Say No to Cee Lo: 5 Musicians Who Should Get Sitcoms Instead
Seriously, he's overexposed already.
This past week, it was announced that Cee Lo Green and NBC are working together to develop a new autobiographical sitcom based on and starring the soul singer. This is, of course, a terrible idea. Sure, Cee Lo is a great singer and he's done some acting, but would his life really make a great sitcom? Probably not.
But these days, NBC's ratings are in the toilet and their sitcom breadwinner, The Office, is ending this season, which means they're desperate to do just about anything to get a hit. Since Cee Lo is already a star on their hit reality show The Voice, NBC is probably thinking that will translate into an awesome sitcom the likes of which the network hasn't seen since the powers that be forced them to cancel Outsourced.
Still, why Cee Lo? Sure, Steven Tyler was a hit on American Idol, but you don't see Fox giving him a slot in Animation Domination (although an animated comedy starring Steven Tyler might actually be pretty funny). There are plenty of musicians whose lives would make great sitcoms though and it's about time that a major network gave some of these people the chance they deserve to be the next Seinfeld. People like...
5. Bob Dylan
Some have called him "Judas." He called them "wussies and pussies." Now Bob Dylan would star in his very own sitcom as your crotchety, cranky old grandpa. Dylan's no stranger to the screen, as we covered earlier in the week, but he's never been very successful. Maybe it's just that he's never found the right role.
This, however, is the role Dylan was born to play. He was bitter enough when he was young, but now that he's old, he's basically Shit My Dad Says as a folk troubadour. And since it worked out so well turning that into a sitcom the first time, why not do it all over again? I mean, NBC is taking their fiftieth chance on a former Friends star this season, so really, why not?
4. Rick Ross
Rick Ross is a lot like Cee Lo in that he's a plus-size black man, which is about as much thought as a major television network puts into anything, so they might as well be the same person to NBC. So why not give Rick Ross a sitcom where he can live out all those fantasies of being a crime lord he talks about in his songs? We've already seen that he's a master of make-believe when it comes to the drug trade. We've also already seen that his lyrics are often downright hysterical in their ludicrous boasts and imaginative claims.
In this new show, Rick Ross could play Rick Ross (the fictional version) and do all those things he talks about in his songs. This would probably end up being a bit of a black comedy, considering how many people Rick Ross has supposedly killed or beaten up, but think of it like The Sopranos meets Arrested Development and it's golden.
Photo by Marco Torres
Kanye is an artist very frequently misunderstood. When he compares himself to Hitler in a positive way, when he interrupts award acceptance speeches complaining about the results, when he makes political statements in charity settings, Kanye is just expressing deeper truths which the American public has trouble understanding.
He's a deep poetic soul and people just can't grasp that. What they can grasp is the sitcom. I mean, Charlie Sheen said some deep things that people thought were crazy too, but because he was a sitcom star, people forgave him.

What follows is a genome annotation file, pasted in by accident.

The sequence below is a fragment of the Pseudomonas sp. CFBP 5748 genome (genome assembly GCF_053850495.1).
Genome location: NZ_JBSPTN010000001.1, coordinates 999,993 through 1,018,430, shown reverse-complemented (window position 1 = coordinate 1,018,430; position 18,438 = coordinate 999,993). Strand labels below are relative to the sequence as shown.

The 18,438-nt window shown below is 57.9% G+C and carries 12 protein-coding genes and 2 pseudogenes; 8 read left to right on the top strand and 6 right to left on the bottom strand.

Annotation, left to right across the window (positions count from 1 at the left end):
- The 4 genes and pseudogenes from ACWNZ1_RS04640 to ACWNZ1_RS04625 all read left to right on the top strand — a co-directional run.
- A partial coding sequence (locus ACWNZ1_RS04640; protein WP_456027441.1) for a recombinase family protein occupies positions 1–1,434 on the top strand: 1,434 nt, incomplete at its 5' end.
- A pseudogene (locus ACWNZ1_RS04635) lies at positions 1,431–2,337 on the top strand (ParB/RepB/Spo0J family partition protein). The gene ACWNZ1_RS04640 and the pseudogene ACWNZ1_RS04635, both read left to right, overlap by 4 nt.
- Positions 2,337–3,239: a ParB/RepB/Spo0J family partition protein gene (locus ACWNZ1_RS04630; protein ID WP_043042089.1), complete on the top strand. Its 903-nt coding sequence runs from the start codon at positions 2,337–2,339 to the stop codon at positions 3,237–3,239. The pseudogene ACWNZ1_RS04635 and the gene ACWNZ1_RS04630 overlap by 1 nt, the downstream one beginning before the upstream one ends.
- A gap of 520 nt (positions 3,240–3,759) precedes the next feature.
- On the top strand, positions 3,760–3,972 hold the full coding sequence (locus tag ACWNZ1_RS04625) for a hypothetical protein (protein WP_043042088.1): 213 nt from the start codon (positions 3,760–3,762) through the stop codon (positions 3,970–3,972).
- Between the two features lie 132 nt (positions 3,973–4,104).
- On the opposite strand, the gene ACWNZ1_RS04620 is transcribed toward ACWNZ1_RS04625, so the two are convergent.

So to better express himself, Kanye needs a sitcom where he can really let loose with the truth in a bite-sized pill form for the American people. I'm imagining him single, living in New York, dating Playboy models and living the high life until... his previously unheard-of aunt drops his six year old niece off on his doorstep. Suddenly Kanye has to deal with all the pressures of being a misunderstood genius along with all the pressures of being a good father figure and role model to a young girl.
2. Marilyn Manson
Marilyn Manson is a man caught between two worlds. All we see of him is his life as a famous shock-rock superstar. We never see what it must be like to also just be a human being like everyone else, when everyone around him is demanding he perform. How does he balance that life?
More importantly, how does he balance that life when by chance he inherits his long-lost uncle's farm and ends up in a rural town in Georgia? Imagine Manson surrounded by simple farming folks who have never even heard of him, much less seen anyone that dresses like him. It's Green Acres for a new generation!
OK, we here at Rocks Off poke a lot of fun at the guy for his recent personal problems. We even laid out five possible futures for the country star that didn't include a sitcom. But when you really think about it, he stands for all the traditional values that sitcom dads should stand for. He enjoys a good beer or ten, he stands up for his spouse no matter what the cost, he has strong Christian values, he's not afraid to speak his mind, he seems, let's say, confused by the way modern society expects him to behave, and, best of all, he's recently bitterly divorced.
Are you thinking what I'm thinking? Randy Travis as a single dad, trying to re-enter the dating world while balancing his time with his daughter and his time at the bar with the boys. Somehow at the end of every episode he ends up naked in a convenience store demanding cigarettes. Oh, that lovable Randy!
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